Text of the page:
CM: I've learned a lot. I learned preparation. I’ll never forget—actually this was in training camp—I was talking to Ralph about how you fix your board. They call them boards that you can put your players' names on and keep a database of the players. Ralph told me exactly how he was able to do it—the type of paper size, being able to tally and all the information. I'll never forget, after the first regular-season game, we're on the road and then we were on the plane, and Ralph is on his computer getting ready for the next team, like pulling up information. It was Bleacher Report, ESPN. I mean, he's doing this the entire flight. And I'm, like, “Man, I wanted to take me a nap! Ralph is really preparing for the next team.”
Honestly, man, that actually really helped me out from a preparation standpoint on how diligent you have to be about your craft. You can just tell with Ralph how diligent, how well-prepared he is. And so for me, I was right behind him. Just that one little sight of Ralph putting in all that work, I was, like, "Alright, you got to do the same thing and if you want to be good at this TV thing, you gotta do what Ralph's doing. You got to have all this stuff done." And so I was able to go and get all this information and watch him. I had great help from Mike Smith as well. Mike Smith was another guy that Ralph mentored when he was here with the Clippers, and I had a chance to kind of talk to both guys about getting prepared to do TV, which really helped me out a lot.
CU360: Why do you think Ralph has stayed with the Clippers for so long?
CM: I think you stay with something when you feel there's a chance that something can change. I think Ralph always stayed with this organization because he felt that it always had potential. It would take the right type of players to come in to help the organization. More importantly, this is one of the meccas of basketball in California—Los Angeles. To be in a position where you can compete with the Los Angeles Lakers, who would ever think that this LA Clippers team will be able to do something great?
And I just think Ralph, he always took the higher road. He was hoping, he was wishing that they could get the job done. He was hoping, wishing that they could be in playoffs. And I think over the last six years, he was able to see the greatness from this Clipper team. There's still more to come. I think this Clipper team now has a lot of potential and even next season, being able to have a chance to get more free agents. I just know he believed that they can do something great.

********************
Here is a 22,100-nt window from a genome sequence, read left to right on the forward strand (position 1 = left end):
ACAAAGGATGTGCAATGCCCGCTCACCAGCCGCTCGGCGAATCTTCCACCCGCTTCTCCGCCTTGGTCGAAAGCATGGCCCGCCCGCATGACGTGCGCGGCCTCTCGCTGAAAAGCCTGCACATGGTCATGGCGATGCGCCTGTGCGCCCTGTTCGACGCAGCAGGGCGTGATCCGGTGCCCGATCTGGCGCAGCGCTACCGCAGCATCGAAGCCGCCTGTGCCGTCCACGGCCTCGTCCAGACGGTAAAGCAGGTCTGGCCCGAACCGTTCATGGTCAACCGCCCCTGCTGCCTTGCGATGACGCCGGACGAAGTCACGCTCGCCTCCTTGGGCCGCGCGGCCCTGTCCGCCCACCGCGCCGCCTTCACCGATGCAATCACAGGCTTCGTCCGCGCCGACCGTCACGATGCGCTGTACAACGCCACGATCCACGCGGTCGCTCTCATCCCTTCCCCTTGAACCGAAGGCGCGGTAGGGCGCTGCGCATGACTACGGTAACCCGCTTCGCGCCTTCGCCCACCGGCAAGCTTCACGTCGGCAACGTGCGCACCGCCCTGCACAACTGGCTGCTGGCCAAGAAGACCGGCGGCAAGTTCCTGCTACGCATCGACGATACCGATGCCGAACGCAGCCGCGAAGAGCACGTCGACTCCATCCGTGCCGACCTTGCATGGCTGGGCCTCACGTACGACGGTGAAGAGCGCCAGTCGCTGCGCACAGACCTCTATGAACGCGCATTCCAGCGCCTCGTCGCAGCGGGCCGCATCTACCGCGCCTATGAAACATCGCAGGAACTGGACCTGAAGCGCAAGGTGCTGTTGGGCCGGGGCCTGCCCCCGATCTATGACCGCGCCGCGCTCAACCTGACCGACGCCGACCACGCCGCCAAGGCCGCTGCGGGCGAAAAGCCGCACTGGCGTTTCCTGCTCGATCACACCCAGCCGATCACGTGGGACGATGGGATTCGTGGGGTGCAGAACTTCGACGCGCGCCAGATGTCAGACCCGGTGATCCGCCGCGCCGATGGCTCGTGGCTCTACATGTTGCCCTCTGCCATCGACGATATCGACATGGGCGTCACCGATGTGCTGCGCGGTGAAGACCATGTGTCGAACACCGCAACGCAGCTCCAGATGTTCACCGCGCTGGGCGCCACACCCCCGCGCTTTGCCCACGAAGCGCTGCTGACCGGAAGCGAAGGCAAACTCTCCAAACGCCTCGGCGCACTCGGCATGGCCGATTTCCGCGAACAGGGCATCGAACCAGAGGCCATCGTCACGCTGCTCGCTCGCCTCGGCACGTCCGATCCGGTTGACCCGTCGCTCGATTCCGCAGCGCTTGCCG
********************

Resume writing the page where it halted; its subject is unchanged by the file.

Ralph back in the day. (LA Clippers)
CU360: Can you imagine spending 40 years with one team?
CM: Oh, man, I can't imagine it. I would love to spend my entire career with the Clippers. I think when you have longevity in one spot, you're able to settle, you're able to build more roots in that area, in that community. I think Ralph was able to do that because for those 40 years, he knew exactly where he wanted to be. You got to give a lot of credit to the organization for continuously bringing him back and keeping him in that role.
Even like six-plus years ago, I talked to Ralph. I went to dinner with him and he was saying he was about to retire before Doc Rivers came on, because he thought it was about that time. And then all of a sudden, they call him in, "Would you mind doing an interview with Doc?" And he's, like, "Alright." So he goes in and does the interview with Doc. Then Doc says, "Hey, man, looking forward to you being a part of this team this year."
He didn't know that Ralph was retiring at that time. And I had this great conversation with Ralph, so he went to talk to Jo [Lawler, his wife] and said, "If they allow you to travel with the team, I'm gonna come back. I'll end up staying on." Then Doc was, like, "Yeah, of course. Jo can travel." That was one of the reasons why Ralph continued to do play-by-play, and he's done it for the last six years.
CU360: Why do you think he's been such a great fit for the Clippers?
CM: I just think it's what Ralph stands for, as far as being a loving husband and just carrying character and integrity his entire career. That's some of the basis—not just from a basketball and organization standpoint, but it's just real-life things that you would want your son or your daughter, or someone in the business field to represent. And Ralph has done that. He's represented that the right way by his professionalism.
He's represented that by the last 40 years with the Clippers. He's missed a total of [three] games. It's astonishing to think about that. I think when you think about character and just the will and longevity, I think that's the one reason why the Clippers continue to bring him on every single year. When your team is bad, you want to have something that people can relate to and they can always relate to.
Ralph and Clippers coach Doc Rivers at the 10th Annual LA Sports Awards, hosted by the LA Sports Council, at The Beverly Hilton in Los Angeles, California. (Jill Weisleder)
CU360: What do you think it'll be like next year without Ralph?
CM: It'll be different. One thing that Ralph said is: his legacy has to move on and someone else has to step up, and he said hopefully that the next person to come on and do a great job, that they would totally forget about him. This is coming from his mouth, right? Because that person has to be truly down for that team. Hopefully, whoever comes on will be able to bring that love of the game and just the commitment to detail as Ralph was able to do.
CU360: What do you think you'd be doing today, if not for Ralph?
CM: Honestly, I would still probably be doing more with basketball. The last couple of years, I was working with the NBA. So in some capacity, I would have been still connected with basketball. I just think with Ralph, talking to me when I retired about, "Hey, maybe you should get into TV or radio if you'd be interested. I'm going to introduce you to Michael King." And that was the start. That was the start of me taking on this new journey of a new career.